On a map, “Deer Hunt Area 17” is unlikely to ring any bells of recognition, even for most residents in the hunting-crazed Equality State. Located northwest of Gillette in the Powder River Basin—a sweep of mostly treeless geography best known as the largest coal-producing region in America—Hunt Area 17 on Monday, December 19, 2016 became one of the latest in Wyoming to have publicly-confirmed cases of Chronic Wasting Disease.

“If you see a deer, elk or moose that appears to be sick or not acting in a normal manner, please contact your local game warden, wildlife biologist or Game and Fish office immediately,” Scott Edberg, deputy chief of the Wyoming Game and Fish Department’s wildlife division said in a press release. Game and Fish further added, “The Centers for Disease Control and the World Health Organization recommend that people should not eat deer, elk or moose that test positive for CWD.”

CWD strikes members of the cervid (deer) family. Along with animals that test positive—a determination made most often after they are dead—some people won’t even eat big game animals coming out of an area that has been deemed “CWD endemic”; the endemic zone means a part of landscape where CWD is now believed to be present but where it was previously absent.  Today, the endemic zone covers nearly the entire state, save for a puzzle piece of Wyoming that is the most visited by tourists and globally renowned for its “wild” nature.

CWD has been described by epizoologists as “a slow-motion wildlife disaster” in the making; it involves an exotic plague—a cousin to dreaded “Mad Cow Disease— that, true to its name, “chronically” festers at first in wildlife populations and spreads between animals in dribbles and drabs, taking years to assert full impact. By many indications, the prevalence of CWD in the northern Rockies appears to be picking up speed.

An incurable, contagious, and always-fatal malady for deer family members, causing victims to become emaciated and turning their brains essentially to mush, CWD is now spreading inexorably across Wyoming, though it was first identified in the southeastern corner of the state decades ago. Today, the highest prevalence of CWD in mule deer there ranges between 20 and 40 percent in some hotspots. Most animals with CWD die within two years.  It is more common in bucks than does and prevalence oscillates differently though deer and elk herds. There are no vaccines for stopping CWD or medicine therapies that can be dispensed to hosts having it.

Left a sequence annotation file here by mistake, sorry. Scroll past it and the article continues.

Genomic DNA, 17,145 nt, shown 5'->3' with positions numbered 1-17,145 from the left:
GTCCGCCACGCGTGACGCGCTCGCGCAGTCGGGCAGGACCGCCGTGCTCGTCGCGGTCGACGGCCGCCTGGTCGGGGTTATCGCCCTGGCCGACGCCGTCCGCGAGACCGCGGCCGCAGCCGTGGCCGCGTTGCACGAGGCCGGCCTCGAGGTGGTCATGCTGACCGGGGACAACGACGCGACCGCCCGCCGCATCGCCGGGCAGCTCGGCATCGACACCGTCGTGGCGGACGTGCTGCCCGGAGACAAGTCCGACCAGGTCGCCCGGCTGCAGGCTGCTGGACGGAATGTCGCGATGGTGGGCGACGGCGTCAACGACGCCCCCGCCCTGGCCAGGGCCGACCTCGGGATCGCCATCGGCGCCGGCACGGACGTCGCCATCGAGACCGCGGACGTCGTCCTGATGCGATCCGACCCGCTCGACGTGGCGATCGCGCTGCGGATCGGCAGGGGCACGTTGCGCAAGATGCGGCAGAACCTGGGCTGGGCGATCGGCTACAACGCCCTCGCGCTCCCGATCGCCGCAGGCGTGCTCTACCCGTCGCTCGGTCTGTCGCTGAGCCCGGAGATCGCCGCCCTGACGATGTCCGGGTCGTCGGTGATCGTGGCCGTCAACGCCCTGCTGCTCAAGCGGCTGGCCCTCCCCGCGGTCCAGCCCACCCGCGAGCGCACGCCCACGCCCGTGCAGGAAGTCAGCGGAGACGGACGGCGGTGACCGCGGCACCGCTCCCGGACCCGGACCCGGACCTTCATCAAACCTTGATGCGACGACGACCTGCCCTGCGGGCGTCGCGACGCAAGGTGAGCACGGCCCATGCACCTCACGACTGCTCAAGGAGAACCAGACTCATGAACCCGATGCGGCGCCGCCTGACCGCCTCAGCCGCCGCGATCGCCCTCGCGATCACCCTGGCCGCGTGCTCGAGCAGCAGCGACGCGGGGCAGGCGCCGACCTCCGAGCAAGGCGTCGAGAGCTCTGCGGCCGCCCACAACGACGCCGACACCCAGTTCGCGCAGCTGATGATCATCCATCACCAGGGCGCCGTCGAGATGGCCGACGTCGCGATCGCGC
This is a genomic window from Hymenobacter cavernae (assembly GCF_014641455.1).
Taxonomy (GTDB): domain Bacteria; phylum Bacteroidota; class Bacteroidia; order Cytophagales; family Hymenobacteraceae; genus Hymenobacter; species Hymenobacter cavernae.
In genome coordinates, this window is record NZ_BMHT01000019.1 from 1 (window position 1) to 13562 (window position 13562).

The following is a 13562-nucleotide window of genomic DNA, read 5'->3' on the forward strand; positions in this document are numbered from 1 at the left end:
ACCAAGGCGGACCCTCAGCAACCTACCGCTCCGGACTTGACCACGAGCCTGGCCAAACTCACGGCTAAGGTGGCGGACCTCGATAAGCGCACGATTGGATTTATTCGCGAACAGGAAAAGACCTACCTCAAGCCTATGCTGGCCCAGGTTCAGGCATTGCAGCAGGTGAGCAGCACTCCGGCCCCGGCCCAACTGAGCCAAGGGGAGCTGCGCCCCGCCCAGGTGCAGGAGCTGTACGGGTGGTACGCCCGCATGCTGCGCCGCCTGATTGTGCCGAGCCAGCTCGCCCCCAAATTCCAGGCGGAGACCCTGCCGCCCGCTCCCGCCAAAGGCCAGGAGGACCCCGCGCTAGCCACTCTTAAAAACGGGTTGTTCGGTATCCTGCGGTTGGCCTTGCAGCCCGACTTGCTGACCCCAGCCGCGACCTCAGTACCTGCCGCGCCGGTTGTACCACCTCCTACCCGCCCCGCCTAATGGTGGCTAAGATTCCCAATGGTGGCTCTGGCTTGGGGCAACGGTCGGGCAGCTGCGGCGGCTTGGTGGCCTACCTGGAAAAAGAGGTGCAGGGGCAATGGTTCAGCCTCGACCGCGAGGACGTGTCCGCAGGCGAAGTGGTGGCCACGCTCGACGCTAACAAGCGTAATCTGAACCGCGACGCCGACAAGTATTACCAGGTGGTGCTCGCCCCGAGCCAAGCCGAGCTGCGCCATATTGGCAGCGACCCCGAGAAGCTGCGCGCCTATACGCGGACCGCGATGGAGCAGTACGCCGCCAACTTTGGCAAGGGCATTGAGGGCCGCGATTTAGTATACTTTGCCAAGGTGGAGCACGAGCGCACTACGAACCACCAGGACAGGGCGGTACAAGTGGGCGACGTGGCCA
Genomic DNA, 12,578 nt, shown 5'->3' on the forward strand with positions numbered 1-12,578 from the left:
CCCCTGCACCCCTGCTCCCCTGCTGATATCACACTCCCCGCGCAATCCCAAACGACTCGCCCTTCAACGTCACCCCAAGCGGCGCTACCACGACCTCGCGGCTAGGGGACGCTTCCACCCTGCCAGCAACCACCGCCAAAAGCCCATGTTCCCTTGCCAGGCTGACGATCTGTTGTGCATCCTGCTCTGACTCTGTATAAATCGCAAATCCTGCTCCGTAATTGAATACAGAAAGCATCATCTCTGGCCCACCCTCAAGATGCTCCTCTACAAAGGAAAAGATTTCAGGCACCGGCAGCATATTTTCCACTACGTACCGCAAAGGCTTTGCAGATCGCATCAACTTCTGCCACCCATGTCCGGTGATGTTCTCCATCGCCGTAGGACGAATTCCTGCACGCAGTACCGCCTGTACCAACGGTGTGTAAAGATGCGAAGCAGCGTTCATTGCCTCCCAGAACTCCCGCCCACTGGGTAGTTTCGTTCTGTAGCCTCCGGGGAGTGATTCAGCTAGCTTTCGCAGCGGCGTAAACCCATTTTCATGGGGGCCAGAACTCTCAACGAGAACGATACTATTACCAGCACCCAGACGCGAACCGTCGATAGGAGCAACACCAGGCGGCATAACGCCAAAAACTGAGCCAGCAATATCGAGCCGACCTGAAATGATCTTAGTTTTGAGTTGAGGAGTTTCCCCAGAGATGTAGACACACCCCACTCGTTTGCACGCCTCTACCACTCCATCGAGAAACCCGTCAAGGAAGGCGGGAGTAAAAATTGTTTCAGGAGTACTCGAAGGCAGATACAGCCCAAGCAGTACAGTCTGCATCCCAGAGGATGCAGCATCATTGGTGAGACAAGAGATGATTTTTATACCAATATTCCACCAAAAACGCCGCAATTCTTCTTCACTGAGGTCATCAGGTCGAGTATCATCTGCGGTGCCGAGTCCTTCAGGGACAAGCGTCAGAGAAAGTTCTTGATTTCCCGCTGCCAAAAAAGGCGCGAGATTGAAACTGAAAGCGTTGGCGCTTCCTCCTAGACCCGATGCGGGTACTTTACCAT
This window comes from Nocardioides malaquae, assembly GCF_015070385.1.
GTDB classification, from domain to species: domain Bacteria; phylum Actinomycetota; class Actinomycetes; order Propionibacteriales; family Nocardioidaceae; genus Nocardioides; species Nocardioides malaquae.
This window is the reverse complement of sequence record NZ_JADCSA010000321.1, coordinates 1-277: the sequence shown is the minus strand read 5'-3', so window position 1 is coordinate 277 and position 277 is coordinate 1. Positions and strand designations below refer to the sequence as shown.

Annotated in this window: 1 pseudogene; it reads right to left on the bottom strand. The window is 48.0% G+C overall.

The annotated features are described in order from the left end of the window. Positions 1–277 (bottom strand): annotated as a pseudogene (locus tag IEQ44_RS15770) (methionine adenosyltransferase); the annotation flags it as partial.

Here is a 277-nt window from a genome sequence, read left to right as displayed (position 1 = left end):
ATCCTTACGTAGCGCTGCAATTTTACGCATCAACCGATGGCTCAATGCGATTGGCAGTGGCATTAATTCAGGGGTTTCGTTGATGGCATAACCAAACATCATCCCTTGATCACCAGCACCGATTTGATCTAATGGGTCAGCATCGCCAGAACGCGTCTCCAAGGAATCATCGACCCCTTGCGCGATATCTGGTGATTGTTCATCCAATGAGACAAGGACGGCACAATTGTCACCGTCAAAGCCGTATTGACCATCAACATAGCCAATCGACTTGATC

The exact origin of CWD is inexact and a matter of speculation. Some believe it is related to scrapie which afflicted domestic sheep and then jumped species.  Scrapie has been in European sheep for 300 years.  In 1967, CWD was identified in captive deer kept at a research facility near Fort Collins, Colorado and then it spread to wild elk and deer.

No cases of CWD in the wild have been diagnosed in Montana and Idaho yet; however, with regard to Montana, the disease is poised to cross its shared border with Wyoming and it is pressing southward in wildlife from two Canadian provinces, Alberta and Saskatchewan. (see map, below)

More: https://thebullseye.media/coming-plague-chronic-wasting-disease-cousin-mad-cow-bearing-yellowstone-national-park-americas-famous-elk-herd/

Spike in Yellowstone grizzly deaths tied to conflicts with humans

By Laura Zuckerman | SALMON, IDAHO Dec. 1

U.S. wildlife managers at Yellowstone National Park are reporting an unusually high number of grizzly bear deaths, 55, linked to humans this year in a trend believed tied to a growing number of the bruins harming livestock or challenging hunters over freshly killed game.

The uptick in bear deaths comes as the Obama administration says the population of roughly 690 bears in and around Yellowstone has come back from the brink of extinction and should be stripped of U.S. Endangered Species Act protections.

The plan, proposed by the U.S. Fish and Wildlife Service earlier this year, opens the way for hunting in Wyoming, Montana and Idaho, the Northern Rocky Mountain states that border the park.

The measure is strongly opposed by conservationists and Native American tribes but supported by sportsmen and ranchers who claim the number of conflicts will diminish by targeting bears that bounce hunters off freshly shot game or which harm livestock.

The carcasses of at least 55 Yellowstone area bears have been found so far this year, with most dying from human-related activities, according to figures compiled by the U.S. Geological Survey. Nearly half the grizzlies were killed by government bear managers for preying on cattle, sheep and the like.

Wildlife advocates fear that the final tally for 2016 will exceed the 61 bears known or believed to have died in the Yellowstone area last year, a high in the decades since such moralities have been tracked.

That compares to 28 grizzlies known or likely dead in 2014 and 29 in 2013, according to government records.

Gregg Losinksi, member of a federal and state team that oversees Yellowstone grizzlies, said some bears running into conflicts are seeking to expand their range into areas already occupied by humans or other grizzlies.